How to make faster

tux_compThe make tool can run jobs (commands) simultaneously instead to running them one by one. Works best on multiprocessor systems. To enable it, run:

$ make -j n

where n is the number of parallel jobs to execute. As per this analysis, the results are best when n = number of processors in the system.

This speeds up the compilation of large source code like that of the Linux kernel. As Bob has mentioned in his comment below, not all Makefiles are “job safe” and the jobs may be completed in any order. So be cautious when using the -j option.

BFS: kernel with aggressive context switch

tux_compBFS is an unofficial scheduler for the Linux kernel to ‘boost’ the responsiveness by increasing the context witch rate. Here’s the writeup on BFS from the author posted yesterday:
BFS: A Kernel Patch (new ‘Task Scheduler’)

To install and test the BFS scheduler on Ubuntu 12.04 Precise Pangolin, 11.10 Oneiric Ocelot, 11.04 Natty Narwhal and 10.10:

$ sudo add-apt-repository ppa:chogydan/ppa
$ sudo apt-get update
$ sudo apt-get install linux-image-generic-ck linux-headers-generic-ck

Some Linux system debugging methods

technicalFind a nice Linux debugging tutorial using straceltrace and vmstat here:
Linux system debugging super tutorial

Another article on shared library debugging:
Linux Commands For Shared Library Management & Debugging Problem

An article on memory corruption debugging:
Memory Corruption – Debugging Tools in Linux

A nice tutorial on how to debug the kernel by printing:
Debugging by printing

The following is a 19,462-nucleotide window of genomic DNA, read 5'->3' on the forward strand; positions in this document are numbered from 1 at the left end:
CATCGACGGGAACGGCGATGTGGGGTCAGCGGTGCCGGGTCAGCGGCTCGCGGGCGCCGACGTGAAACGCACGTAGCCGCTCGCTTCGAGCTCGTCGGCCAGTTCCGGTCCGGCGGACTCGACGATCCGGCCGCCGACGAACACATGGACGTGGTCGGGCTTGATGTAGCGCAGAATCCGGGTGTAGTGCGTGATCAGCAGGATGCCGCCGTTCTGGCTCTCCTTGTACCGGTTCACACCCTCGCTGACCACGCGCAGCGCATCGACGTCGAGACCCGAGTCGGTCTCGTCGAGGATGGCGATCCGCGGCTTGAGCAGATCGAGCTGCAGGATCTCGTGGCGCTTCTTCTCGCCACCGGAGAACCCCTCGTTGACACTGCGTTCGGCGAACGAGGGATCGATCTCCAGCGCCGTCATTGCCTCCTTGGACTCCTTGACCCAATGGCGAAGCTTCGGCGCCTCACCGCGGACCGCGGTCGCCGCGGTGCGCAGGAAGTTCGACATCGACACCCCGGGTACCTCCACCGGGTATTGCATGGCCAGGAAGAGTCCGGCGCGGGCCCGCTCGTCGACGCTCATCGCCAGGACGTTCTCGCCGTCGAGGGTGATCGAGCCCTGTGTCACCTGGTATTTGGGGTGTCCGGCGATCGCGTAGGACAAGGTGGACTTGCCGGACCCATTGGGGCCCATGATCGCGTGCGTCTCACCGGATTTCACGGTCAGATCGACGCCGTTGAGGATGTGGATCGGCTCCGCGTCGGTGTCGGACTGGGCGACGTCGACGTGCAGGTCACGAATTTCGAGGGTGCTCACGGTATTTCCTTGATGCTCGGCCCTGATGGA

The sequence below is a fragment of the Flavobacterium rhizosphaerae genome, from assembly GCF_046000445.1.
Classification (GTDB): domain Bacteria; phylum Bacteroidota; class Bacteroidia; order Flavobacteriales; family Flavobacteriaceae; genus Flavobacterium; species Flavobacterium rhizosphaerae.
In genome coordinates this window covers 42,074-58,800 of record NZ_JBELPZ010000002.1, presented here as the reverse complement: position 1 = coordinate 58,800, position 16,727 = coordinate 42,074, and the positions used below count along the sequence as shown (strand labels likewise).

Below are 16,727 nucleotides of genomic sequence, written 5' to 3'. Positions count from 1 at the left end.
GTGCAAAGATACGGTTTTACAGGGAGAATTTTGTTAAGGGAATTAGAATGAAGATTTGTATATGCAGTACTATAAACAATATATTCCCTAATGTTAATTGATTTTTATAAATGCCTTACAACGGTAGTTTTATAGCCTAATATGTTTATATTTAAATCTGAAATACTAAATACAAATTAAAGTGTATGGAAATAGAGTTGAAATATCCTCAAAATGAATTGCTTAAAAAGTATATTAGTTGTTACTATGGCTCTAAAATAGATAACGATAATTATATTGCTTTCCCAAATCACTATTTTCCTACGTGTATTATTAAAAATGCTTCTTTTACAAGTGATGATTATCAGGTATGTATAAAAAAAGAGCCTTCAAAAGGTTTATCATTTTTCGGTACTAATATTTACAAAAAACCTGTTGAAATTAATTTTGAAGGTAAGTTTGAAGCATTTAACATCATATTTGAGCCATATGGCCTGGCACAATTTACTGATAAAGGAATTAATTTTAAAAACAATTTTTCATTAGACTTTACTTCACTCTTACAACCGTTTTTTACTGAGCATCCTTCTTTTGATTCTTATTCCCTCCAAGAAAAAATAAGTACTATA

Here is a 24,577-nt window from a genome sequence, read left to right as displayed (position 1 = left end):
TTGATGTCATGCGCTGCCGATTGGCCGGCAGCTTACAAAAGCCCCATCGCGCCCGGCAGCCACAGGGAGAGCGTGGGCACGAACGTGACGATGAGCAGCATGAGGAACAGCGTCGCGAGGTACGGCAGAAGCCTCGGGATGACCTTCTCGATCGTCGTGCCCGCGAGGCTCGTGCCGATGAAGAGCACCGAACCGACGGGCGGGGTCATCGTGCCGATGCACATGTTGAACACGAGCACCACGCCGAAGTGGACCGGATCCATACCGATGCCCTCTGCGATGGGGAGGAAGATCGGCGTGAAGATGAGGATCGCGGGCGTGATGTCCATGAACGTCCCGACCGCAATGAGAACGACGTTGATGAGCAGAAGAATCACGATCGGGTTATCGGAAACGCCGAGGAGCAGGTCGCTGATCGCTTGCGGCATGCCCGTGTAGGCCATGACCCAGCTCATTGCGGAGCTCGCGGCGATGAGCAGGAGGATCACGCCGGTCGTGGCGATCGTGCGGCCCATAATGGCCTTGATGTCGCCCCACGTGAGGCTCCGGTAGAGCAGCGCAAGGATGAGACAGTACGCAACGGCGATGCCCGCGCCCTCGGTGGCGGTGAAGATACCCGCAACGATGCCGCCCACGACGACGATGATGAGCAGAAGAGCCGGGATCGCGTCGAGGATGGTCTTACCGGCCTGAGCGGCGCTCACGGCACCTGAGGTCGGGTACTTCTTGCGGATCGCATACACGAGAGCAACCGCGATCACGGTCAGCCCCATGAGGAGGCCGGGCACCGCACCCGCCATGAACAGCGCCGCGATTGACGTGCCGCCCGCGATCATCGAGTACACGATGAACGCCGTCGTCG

Blacklist modules on Ubuntu

By default the kernel loads some modules which may not be required by your laptop/computer. I have disabled all the modules on Ubuntu 12.04 other than those related to sound, network and graphics to speed-up boot time. To stop modules from loading add them in the /etc/modprobe.d/blacklist.conf file. Here goes my configuration. Several modules can be specific to your hardware. For example, I keep the laptop webcam disabled.

$ cat /etc/modprobe.d/blacklist.conf
...
#apj added
blacklist btusb
blacklist joydev
blacklist bluetooth
blacklist rfcomm
blacklist bnep
blacklist uvcvideo
blacklist videodev
blacklist v4l_compat_ioctl32
blacklist lp
blacklist parport
blacklist btrfs
blacklist ufs
blacklist qnx4
blacklist hfsplus
blacklist hfs
blacklist minix
blacklist vfat
blacklist msdos
blacklist jfs
blacklist xfs
blacklist reiserfs
blacklist ext2
blacklist zlib_deflate
blacklist libcrc32c
$
  • To disable the printer modules lp and parport, blacklisting lp is not enough. Comment (#) out the entry for lp in /etc/modules file.
  • To disable IPv6 add the following to GRUB_CMDLINE_LINUX_DEFAULT as a kernel boot parameter to /etc/default/grub (as root):
    ipv6.disable=1

    OR add the following in sysctl.conf

    net.ipv6.conf.all.disable_ipv6 = 1
    net.ipv6.conf.default.disable_ipv6 = 1
    net.ipv6.conf.lo.disable_ipv6 = 1

    and run

    $ sudo sysctl -p
  • At any time, to find out more about a module try the following (or Google the module name):
    $ modprobe modulename